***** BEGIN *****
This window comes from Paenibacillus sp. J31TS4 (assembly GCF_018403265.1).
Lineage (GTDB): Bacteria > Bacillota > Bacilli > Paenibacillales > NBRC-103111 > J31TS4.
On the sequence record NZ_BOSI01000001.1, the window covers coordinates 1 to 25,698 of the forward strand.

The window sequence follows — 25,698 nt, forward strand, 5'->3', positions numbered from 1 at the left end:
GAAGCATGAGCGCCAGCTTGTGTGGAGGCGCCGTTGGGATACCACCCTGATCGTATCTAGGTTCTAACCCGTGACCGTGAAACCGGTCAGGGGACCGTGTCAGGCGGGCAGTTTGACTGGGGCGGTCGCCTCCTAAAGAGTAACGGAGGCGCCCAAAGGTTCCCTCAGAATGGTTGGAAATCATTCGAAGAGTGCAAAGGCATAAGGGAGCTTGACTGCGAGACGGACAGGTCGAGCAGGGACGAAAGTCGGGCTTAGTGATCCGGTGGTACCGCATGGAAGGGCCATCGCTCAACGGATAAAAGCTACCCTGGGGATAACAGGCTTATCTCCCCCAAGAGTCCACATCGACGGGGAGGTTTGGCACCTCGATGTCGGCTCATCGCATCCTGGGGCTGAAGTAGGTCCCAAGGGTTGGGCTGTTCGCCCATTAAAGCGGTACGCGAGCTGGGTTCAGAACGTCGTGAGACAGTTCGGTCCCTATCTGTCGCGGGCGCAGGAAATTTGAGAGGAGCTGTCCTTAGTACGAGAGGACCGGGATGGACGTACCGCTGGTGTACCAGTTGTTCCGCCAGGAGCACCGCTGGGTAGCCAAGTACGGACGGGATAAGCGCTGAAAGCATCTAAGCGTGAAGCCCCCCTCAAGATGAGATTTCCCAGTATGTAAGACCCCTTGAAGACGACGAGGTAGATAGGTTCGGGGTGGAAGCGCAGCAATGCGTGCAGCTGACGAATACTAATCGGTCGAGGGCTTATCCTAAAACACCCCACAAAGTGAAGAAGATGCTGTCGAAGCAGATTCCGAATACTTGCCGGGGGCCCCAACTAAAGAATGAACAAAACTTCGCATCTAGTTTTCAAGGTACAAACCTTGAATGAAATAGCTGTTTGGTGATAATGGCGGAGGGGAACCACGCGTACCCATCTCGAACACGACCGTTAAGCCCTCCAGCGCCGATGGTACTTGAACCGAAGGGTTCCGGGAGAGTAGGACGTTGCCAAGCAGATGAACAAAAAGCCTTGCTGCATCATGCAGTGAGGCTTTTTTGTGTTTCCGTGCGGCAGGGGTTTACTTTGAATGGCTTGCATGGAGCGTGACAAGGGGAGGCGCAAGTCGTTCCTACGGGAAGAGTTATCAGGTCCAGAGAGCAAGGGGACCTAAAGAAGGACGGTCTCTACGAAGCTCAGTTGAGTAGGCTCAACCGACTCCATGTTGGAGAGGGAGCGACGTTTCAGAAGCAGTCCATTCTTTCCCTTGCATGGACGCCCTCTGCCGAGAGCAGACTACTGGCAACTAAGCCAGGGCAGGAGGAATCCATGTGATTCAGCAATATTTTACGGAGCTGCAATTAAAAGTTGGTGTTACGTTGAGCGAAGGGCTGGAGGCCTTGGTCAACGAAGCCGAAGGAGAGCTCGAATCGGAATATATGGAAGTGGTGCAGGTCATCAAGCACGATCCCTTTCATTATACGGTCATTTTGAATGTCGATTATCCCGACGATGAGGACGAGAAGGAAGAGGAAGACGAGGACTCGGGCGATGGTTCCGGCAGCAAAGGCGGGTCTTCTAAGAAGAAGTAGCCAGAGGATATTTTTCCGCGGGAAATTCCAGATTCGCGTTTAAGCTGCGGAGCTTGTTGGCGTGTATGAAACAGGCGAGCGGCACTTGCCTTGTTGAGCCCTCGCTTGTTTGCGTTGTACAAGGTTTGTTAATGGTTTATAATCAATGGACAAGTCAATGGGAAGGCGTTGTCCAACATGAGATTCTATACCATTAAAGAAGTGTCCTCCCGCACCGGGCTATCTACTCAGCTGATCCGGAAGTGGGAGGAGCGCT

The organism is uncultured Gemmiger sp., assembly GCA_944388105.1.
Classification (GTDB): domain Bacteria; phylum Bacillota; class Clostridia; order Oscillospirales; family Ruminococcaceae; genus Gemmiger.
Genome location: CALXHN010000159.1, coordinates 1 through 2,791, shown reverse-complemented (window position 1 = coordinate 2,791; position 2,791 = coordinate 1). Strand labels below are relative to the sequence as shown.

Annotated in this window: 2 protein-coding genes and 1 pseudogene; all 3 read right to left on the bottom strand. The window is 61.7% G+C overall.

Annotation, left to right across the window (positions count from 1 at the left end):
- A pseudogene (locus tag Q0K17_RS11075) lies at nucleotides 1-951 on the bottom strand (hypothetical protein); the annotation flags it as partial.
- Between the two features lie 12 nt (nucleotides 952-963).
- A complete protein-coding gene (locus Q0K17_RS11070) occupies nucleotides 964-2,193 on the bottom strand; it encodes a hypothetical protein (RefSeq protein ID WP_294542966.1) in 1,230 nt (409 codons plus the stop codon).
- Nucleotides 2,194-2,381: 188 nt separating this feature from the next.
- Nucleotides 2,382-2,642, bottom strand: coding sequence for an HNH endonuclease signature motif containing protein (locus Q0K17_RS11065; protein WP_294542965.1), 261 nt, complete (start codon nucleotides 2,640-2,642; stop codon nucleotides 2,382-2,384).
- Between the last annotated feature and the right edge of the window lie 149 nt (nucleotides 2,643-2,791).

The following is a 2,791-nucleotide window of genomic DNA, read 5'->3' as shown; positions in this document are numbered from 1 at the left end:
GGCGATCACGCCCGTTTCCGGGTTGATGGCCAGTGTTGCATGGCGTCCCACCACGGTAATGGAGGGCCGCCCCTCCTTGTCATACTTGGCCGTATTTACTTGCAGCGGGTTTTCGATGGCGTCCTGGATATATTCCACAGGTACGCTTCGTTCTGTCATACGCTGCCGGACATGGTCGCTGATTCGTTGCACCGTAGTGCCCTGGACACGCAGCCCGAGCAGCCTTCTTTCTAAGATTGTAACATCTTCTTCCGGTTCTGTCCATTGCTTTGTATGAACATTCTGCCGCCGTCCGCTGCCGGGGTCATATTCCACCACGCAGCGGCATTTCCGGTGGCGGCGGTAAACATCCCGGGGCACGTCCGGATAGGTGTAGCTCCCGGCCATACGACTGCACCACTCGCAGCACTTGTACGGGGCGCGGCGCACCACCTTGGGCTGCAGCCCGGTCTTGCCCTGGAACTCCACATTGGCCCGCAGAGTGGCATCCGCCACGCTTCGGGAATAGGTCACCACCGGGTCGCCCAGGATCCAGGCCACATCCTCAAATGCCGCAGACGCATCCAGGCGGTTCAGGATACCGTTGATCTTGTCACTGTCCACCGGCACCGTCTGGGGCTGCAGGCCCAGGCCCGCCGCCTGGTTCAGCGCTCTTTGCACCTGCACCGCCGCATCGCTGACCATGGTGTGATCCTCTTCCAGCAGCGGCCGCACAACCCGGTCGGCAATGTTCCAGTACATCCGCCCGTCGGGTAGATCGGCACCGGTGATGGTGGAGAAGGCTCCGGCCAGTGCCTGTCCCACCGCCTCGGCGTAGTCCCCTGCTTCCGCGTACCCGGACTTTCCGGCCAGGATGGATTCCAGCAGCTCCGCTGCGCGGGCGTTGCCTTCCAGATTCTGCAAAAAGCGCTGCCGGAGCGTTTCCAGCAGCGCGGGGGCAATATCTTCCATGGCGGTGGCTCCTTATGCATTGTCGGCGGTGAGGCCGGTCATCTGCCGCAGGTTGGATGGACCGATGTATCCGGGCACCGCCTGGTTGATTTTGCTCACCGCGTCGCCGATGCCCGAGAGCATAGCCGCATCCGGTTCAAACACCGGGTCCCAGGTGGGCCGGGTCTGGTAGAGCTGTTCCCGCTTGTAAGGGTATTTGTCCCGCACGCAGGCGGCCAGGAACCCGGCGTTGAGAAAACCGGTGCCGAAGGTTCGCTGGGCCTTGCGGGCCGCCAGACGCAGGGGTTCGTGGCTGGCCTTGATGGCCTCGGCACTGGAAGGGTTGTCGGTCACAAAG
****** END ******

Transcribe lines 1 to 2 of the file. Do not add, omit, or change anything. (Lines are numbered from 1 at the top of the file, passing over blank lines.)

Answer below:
This window comes from Paenibacillus sp. J31TS4 (assembly GCF_018403265.1).
Lineage (GTDB): Bacteria > Bacillota > Bacilli > Paenibacillales > NBRC-103111 > J31TS4.